How Nelson Mandela influenced my aid-worker life

How Nelson Mandela influenced my aid-worker life | World Vision Blog

Jacques and Salumu, 8 and 7, live in Rutshuru in the DRC and have never stepped into a classroom. In Rutshuru, a conflict zone until recently, the fate of children is still a serious issue. (©2013 Aimee N'simire Manimani/World Vision)

Today is Nelson Mandela International Day! In honor and remembrance of him, Aimee N'simire Manimani, former World Vision communications officer in the Democratic Republic of the Congo, reflects on how Nelson Mandela influenced her career as an aid worker.


“There were many dark moments when my faith in humanity was sorely tested, but I would not and could not give myself up to despair. That way lays defeat and death.” —Nelson Mandela, Long Walk to Freedom.

As a child, my parents talked often of this man. They told me he was a hero, a man whose courage amazed the world. As I grew up, Nelson Mandela was no longer just a hero — he had become my example to follow.

Today, I can say that I didn’t understand Mandela’s legacy story in a book. I understand him daily through my job as an aid worker on the frontline of oppression and injustice.

So often I get discouraged, scared, and frustrated, but then a second later I can also be amazed by the little victories and changes that I have seen our teams making among the children, parents, and women we serve.

Like Mandela, I learned not to give up, but to have an ideal and to make it real. All those words seemed to me a bit unrealistic when I started my aid career, but today they make total sense to me. All my life turns around these values — his values.

Like Mandela said, “No one is born hating another person because of the color of his skin, or his background, or his religion. People must learn to hate, and if they can learn to hate, they can be taught to love, for love comes more naturally to the human heart than its opposite.”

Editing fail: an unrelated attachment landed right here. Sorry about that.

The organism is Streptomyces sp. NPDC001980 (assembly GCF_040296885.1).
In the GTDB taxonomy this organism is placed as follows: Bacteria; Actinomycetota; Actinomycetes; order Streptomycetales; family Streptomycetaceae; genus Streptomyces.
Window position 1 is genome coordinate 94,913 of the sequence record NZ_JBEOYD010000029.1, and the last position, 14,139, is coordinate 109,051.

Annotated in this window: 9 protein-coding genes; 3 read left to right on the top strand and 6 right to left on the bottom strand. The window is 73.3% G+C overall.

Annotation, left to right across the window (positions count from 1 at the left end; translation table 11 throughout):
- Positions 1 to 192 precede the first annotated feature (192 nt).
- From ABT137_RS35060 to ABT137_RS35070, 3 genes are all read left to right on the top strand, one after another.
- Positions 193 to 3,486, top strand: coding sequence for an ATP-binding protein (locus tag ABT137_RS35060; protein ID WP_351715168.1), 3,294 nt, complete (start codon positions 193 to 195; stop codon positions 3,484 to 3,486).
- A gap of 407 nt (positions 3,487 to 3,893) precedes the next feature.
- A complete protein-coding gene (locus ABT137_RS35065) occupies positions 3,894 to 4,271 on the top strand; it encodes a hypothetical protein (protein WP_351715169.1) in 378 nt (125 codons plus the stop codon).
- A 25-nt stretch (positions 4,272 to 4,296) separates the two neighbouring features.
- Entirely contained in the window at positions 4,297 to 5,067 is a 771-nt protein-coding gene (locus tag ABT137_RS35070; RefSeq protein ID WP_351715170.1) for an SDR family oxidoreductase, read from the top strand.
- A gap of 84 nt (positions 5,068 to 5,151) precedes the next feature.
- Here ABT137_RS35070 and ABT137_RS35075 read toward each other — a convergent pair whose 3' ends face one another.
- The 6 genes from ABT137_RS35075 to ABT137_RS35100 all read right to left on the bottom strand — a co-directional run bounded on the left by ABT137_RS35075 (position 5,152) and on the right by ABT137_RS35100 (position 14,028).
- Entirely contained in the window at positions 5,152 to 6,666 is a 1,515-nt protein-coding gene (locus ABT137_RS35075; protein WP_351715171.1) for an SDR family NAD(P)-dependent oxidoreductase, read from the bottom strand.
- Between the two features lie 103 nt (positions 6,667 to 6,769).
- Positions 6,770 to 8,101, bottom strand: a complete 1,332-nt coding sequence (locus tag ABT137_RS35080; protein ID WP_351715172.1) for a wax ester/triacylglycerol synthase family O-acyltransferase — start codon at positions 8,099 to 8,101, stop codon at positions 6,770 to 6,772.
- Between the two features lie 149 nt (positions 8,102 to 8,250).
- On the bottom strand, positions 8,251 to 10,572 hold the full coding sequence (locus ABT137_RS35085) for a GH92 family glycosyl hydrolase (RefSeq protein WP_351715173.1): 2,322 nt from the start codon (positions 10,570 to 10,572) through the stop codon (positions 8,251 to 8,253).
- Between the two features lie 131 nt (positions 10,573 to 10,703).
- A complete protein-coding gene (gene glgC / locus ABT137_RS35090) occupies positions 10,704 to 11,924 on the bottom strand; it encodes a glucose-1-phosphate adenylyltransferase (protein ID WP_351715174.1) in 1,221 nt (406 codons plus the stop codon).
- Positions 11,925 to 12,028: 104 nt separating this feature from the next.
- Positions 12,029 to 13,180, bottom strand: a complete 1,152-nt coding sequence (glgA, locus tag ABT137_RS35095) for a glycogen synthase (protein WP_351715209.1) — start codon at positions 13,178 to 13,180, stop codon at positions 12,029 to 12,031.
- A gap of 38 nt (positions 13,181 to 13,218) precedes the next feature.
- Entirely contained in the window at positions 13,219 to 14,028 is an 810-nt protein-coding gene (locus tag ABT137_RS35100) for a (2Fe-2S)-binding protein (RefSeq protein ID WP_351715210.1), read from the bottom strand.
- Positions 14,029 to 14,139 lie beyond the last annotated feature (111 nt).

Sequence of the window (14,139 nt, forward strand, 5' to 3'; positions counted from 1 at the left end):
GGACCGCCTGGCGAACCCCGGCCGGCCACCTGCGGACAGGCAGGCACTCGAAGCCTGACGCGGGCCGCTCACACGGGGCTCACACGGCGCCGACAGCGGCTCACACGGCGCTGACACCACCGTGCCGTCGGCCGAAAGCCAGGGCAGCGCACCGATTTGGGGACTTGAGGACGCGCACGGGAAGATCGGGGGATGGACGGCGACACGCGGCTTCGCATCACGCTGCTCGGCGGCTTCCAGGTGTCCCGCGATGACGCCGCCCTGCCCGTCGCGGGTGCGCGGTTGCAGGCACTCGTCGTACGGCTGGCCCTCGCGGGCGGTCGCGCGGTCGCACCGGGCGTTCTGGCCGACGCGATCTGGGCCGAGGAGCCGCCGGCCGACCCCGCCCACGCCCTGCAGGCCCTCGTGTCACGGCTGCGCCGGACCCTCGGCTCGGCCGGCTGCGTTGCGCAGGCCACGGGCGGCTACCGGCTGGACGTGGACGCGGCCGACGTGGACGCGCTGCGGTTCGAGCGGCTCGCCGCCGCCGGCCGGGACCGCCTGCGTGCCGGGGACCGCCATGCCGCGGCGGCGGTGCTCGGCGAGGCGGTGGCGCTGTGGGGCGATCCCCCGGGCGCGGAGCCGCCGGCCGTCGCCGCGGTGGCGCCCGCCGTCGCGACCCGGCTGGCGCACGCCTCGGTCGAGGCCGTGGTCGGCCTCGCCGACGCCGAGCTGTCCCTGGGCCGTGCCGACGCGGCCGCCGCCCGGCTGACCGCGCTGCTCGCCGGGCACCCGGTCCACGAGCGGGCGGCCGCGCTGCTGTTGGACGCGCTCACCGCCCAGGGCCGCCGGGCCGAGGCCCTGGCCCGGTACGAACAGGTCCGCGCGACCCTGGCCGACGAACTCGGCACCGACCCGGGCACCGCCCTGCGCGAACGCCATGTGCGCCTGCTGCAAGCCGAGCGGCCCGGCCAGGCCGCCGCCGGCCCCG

Life is tough for everyone in the Democratic Republic of the Congo, but as a woman it is doubly so. My country is nicknamed the rape capital of the world because here rape is a weapon of war. Thousands of Congolese women face assault and violence daily.

Mandela stood for all minorities and for universal justice. An African patriarch, he understood what it is to be a woman. Till the end of his life, he stayed friends with his ex-wife Winnie, because he said he understood how hard it was for her while he was in prison for 27 years.

Recently, I met an 8-year-old girl from the town of Minova. She had been forced to watch as her parents were brutally murdered in front of her. I was rendered speechless as she told me: “I have forgiven those who killed my parents, not because I am weak and powerless to revenge, but because I am stronger than what they did to me.”

Human weakness, greed, and hatred kill. This is what is killing countries like mine, like Syria, the Central Africa Republic, and so many other countries in the world.

What do you do when you meet an 8-year-old girl whose life was torn apart by people who will never pay for their crime?

Or what do you say to a 15-year-old girl who lost her parents after they were forced to flee their home to escape the fighting, and who is now forced to look after her 3-month-old baby sister?

Every day I face challenges like this. I wish the whole world could hear what I hear and meet the victims I meet.

Last December, we lost Mandela; today is Nelson Mandela International Day. In our joint grief and as we honor him, my greatest wish is for everyone to stop for a minute to think about the world’s victims. Think about those who are hurt by weapons and wars. But also think about those we ourselves hurt daily with our words or thoughtless actions.

Think about what he would do. What he would want us to say. That way, the answers may just become clear to us.

From the Democratic Republic of Congo, I say, thank you, Mr. Mandela.

Aimee N'simire Manimani is a former senior communications officer with World Vision in the Democratic Republic of the Congo.

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